Body Image / Fantasy / Gender / media

The Female Bodies of Mad Men

“Jesus, Megan has no ass.” Was the  inarguable point my good friend made during last night’s season 5 premiere of Mad Men.

And while I often try stop myself from getting pulled into the game of assessing actresses’ looks during a show, he was right.

And I’d been distracted all episode long by the dramatic and entirely unnecessary weight loss of Don Draper’s new wife, Megan.  Her cheekbones protruded to the kind of jarring degree that Karl Lagerfeld would love. She looked skeletal under her amazingly awesome 60s outfits and it was all the more apparent during a scene where she stripped down to her skivvies.

She was joining the long line of Mad Men‘s female characters getting down to their underthings. Betty Draper was chided by Don for her attention-grabbing yellow bikini, Peggy Olson dropped trou (and everything else) while trapped in a hotel for a work assignment with her meathead art director, all of Don’s paramours remove at least some clothing, as do the secretaries on their respective jaunts, Sal Romano’s wife Kitty shows off her lingerie (which he loves in the way all gay best friends love your sexy underwear), Pete Campbell’s wife Trudy lounges in bed in a negligee (while he rocks his little boy pajamas), we meet Lane Pryce’s girlfriend Toni in season 4 while she’s dressed as a Playboy bunny, and while Joan has only revealed her bra and hosiery, while never letting us gawk at her fully, the camera’s relationship with her body is nothing short of the male gaze manifest.

The show is notably not as generous with screen time for male bodies. Aside from Roger Sterling’s bare post-heart attack chest, and Duck Phillips learning of the Kennedy assassination in his drawers, and a quick glance at Pete Campbell changing into his dad-jamas, we are not treated to glimpses of anyone but Don. Male characters have sex regularly on this show without even doffing their shirts or pants. Beyond the implications that no one ever gets any foreplay in the 60s, this lack of male nude parity also reinforces the message that only certain bodies are attractive or good to be seen.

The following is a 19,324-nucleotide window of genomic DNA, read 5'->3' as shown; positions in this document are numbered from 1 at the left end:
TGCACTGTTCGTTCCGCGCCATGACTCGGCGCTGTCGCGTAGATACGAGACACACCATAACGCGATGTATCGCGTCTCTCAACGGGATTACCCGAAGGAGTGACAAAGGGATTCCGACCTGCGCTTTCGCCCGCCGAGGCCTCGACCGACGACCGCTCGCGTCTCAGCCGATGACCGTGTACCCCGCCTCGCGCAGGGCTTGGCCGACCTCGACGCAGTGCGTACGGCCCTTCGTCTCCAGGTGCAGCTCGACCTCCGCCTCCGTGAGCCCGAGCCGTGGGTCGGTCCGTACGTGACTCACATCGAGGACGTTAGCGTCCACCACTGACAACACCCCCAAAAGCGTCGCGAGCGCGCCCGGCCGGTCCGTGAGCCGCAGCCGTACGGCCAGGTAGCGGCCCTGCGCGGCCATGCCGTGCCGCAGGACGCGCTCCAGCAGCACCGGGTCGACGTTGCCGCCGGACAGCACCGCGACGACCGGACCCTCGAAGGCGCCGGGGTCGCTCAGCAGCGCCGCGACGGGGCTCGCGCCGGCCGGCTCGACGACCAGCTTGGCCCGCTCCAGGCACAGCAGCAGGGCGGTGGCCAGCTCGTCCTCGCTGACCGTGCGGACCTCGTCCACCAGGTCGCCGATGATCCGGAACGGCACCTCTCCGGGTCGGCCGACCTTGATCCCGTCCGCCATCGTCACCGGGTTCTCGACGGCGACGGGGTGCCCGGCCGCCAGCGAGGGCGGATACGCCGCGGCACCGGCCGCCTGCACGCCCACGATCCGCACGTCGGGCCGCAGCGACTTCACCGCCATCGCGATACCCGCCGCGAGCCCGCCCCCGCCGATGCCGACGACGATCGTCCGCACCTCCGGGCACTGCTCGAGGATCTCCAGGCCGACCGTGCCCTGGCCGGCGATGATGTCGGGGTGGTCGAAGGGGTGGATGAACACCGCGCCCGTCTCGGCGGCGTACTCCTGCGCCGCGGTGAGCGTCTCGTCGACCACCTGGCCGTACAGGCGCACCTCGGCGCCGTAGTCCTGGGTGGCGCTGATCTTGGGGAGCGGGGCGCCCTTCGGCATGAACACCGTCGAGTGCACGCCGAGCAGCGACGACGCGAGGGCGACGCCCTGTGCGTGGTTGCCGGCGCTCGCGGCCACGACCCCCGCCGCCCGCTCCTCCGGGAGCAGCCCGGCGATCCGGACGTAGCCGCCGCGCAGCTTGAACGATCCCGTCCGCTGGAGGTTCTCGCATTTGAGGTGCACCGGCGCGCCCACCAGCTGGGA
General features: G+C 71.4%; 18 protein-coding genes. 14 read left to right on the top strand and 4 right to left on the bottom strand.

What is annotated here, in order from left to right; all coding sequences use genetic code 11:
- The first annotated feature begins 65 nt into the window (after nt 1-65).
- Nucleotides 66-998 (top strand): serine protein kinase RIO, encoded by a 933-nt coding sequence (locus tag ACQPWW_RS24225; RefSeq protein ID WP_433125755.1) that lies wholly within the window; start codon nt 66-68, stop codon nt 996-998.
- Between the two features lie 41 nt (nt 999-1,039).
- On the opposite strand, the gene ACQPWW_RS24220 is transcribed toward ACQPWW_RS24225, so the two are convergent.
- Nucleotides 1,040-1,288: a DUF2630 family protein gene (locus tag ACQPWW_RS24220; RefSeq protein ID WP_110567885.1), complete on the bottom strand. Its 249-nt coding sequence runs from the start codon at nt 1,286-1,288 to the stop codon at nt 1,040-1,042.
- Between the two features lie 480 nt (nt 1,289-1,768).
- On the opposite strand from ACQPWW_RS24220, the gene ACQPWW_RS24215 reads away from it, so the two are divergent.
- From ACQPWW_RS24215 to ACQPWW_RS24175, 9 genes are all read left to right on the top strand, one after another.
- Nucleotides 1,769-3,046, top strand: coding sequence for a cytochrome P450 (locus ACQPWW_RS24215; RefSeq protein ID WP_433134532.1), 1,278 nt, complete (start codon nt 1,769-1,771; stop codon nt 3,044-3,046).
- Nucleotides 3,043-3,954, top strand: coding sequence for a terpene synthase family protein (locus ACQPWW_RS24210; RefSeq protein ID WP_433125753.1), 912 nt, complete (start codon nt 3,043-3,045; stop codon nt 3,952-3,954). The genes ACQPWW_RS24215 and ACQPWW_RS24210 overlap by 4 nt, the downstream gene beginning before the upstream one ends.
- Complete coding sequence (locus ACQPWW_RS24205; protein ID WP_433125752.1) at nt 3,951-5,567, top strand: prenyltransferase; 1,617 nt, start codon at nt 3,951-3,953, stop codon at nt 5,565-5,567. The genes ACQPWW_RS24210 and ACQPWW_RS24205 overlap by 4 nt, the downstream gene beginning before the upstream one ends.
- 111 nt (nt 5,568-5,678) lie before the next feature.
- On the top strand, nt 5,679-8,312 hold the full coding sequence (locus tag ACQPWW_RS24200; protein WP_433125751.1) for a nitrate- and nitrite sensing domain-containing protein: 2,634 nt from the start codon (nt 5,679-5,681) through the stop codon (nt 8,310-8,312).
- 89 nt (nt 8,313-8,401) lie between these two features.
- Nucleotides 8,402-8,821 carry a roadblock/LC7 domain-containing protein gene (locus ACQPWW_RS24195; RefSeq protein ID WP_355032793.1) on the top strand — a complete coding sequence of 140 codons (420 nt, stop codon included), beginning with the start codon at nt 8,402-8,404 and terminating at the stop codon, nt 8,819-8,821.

Very few of the male characters in Mad Men are depicted as sexy, generally just as pursuers of female sexiness. Other than Don’s notorious looks and charm, it’s never really clear why any woman is opting to sleep with any man on the show if it’s not about obtaining his money.  Roger Sterling pulls high caliber tail, despite being one of the oldest characters in the show, but it’s because of both his conspicuous wealth and riotous wit. Sal Romano garnered female attention, but we can chalk that up to the cliche that only gay men are that good looking.

And there’s also plenty to discuss about the show’s treatment of weight loss. Peggy Olson’s weight gain in season 1 was a significant plot point given lots of attention by the men in the office. Female weight gain and fear of losing one’s figure play prominent parts in the lives of both the housewives and the Manhattan women and that outlook plays a considerable element of the advertising work they do. Only Joan Harris’s husband, Greg, tells her not to worry about such things… of course, he says it while she’s pregnant and reassures her he’ll whip her back into shape soon enough when he returns.

Male weight gain is often referred to as “filling out” and evidence that the man is happy in his marriage. Take the case of Carlton, the neighbor who is married to Betty Draper’s good friend Francine. The actor is wearing a fat suit to demonstrate this point. But as he reveals in his conversation with Don after cards, his weight gain is due to unhappiness after having been caught cheating and put on lockdown. Harry Crane, head of the television department, has slimmed down dramatically between seasons 4 and 5. It’s never discussed, but the assumption can be made that it is part of his transition from accounts nerd to sleazy LA guy, due to the increasing power of television in their world.

So are we to assume this is simply the most realistic depiction of male and female gender roles at the time? That women are to be sexual objects over which our eyes linger and men are sexual beings who seek pleasure but are not, in themselves, attractive? I’m truly curious to see how this continues to evolve as the characters move into the later 60s and we may be able to start differentiating out what is “of the time” and what the show is trying to tell us.

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